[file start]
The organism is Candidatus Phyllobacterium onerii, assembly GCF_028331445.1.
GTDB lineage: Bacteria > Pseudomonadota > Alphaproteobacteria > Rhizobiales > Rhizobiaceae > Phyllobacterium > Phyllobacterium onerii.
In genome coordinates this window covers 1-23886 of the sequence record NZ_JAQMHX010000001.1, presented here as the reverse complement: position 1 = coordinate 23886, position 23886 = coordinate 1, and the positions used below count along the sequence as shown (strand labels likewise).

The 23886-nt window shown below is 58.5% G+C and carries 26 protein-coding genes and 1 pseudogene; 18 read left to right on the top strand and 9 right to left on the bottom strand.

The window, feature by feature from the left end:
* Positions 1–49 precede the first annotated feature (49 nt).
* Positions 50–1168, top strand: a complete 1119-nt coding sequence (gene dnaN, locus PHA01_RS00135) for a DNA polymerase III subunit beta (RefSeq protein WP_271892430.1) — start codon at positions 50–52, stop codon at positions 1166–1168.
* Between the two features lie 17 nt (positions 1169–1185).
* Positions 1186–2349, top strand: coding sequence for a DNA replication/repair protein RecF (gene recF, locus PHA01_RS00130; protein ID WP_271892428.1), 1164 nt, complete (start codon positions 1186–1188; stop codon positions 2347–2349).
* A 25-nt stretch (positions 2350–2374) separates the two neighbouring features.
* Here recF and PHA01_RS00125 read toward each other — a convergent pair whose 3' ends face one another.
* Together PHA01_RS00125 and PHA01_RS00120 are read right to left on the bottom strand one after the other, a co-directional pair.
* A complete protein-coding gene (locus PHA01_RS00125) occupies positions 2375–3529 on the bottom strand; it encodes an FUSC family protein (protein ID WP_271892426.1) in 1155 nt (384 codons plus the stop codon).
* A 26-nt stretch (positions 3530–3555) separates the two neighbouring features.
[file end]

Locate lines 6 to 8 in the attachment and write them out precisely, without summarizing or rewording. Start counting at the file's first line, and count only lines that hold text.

* Positions 1–49 precede the first annotated feature (49 nt).
* Positions 50–1168, top strand: a complete 1119-nt coding sequence (gene dnaN, locus PHA01_RS00135) for a DNA polymerase III subunit beta (RefSeq protein WP_271892430.1) — start codon at positions 50–52, stop codon at positions 1166–1168.
* Between the two features lie 17 nt (positions 1169–1185).